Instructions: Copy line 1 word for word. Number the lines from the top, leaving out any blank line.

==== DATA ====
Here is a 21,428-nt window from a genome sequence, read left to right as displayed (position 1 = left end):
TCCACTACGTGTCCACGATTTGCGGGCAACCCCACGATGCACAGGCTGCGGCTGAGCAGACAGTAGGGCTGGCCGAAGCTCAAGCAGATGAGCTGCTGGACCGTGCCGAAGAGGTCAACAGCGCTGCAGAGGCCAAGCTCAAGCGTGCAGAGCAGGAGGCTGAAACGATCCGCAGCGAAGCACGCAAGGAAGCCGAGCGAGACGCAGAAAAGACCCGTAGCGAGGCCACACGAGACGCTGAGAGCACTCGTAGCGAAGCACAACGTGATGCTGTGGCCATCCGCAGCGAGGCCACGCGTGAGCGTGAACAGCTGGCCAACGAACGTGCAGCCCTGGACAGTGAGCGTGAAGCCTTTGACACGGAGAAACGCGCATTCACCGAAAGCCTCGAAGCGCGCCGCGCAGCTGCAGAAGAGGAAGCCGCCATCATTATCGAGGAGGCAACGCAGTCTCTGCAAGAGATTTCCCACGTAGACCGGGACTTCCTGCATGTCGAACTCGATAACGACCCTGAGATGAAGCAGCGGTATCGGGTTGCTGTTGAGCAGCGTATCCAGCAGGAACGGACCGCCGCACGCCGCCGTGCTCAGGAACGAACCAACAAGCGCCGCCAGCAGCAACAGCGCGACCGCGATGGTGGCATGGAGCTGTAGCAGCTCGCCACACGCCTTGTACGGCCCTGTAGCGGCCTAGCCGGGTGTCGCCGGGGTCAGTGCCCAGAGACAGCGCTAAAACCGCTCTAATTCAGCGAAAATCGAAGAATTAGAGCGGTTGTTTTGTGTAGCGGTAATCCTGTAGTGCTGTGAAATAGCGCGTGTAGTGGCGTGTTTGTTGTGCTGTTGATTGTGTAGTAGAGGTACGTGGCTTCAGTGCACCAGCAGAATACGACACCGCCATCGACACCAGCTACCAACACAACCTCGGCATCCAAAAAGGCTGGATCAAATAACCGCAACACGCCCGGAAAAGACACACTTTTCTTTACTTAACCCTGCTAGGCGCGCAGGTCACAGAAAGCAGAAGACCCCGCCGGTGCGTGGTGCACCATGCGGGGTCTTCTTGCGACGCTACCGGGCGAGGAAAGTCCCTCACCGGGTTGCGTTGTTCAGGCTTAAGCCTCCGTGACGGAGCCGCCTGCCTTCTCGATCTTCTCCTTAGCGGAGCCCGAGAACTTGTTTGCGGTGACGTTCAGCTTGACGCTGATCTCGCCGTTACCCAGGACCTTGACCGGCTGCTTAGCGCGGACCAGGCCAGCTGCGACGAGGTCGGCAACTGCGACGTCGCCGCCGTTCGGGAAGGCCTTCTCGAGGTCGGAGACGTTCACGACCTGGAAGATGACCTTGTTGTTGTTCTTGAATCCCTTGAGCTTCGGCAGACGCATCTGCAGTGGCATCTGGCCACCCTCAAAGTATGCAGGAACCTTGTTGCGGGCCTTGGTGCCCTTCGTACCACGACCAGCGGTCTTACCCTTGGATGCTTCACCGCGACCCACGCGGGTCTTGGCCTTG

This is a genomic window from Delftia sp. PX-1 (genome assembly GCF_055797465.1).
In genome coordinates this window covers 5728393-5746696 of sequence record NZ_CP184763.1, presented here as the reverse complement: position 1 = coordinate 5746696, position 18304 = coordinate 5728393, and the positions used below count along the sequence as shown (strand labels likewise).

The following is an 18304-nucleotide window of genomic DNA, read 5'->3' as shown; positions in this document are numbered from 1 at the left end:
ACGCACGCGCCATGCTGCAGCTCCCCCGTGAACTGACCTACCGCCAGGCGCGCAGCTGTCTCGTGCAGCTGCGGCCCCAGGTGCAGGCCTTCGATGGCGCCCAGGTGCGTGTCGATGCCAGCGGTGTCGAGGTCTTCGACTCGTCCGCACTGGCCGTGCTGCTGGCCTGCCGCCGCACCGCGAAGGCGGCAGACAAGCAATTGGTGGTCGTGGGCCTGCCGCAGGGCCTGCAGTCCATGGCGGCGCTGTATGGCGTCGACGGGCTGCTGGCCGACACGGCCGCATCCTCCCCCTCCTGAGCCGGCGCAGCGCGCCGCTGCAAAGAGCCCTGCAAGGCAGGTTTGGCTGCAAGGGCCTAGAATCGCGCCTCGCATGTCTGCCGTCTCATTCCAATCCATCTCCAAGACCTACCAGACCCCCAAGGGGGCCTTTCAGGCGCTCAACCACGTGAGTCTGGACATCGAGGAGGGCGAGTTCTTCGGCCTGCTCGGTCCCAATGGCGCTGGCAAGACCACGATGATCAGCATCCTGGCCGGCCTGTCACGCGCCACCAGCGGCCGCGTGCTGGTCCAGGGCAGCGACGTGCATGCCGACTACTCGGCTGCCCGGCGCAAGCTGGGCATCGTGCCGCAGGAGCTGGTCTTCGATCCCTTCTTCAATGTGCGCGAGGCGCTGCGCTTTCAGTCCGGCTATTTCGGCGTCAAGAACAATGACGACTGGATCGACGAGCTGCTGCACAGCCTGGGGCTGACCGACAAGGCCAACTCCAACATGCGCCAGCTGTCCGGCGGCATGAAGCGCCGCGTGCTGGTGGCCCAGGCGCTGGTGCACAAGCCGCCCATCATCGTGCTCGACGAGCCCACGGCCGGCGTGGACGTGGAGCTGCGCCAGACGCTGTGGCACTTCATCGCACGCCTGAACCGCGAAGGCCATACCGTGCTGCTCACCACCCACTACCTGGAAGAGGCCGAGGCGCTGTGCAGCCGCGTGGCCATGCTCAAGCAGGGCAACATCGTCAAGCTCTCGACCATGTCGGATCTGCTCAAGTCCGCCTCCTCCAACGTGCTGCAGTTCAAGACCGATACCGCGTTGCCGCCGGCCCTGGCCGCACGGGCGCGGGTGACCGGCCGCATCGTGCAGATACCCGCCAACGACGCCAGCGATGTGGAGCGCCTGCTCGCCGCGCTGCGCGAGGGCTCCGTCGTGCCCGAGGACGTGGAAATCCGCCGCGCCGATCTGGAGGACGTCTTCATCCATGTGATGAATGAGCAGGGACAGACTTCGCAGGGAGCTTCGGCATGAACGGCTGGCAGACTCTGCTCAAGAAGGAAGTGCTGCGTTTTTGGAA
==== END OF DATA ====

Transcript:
Here is a 21,428-nt window from a genome sequence, read left to right as displayed (position 1 = left end):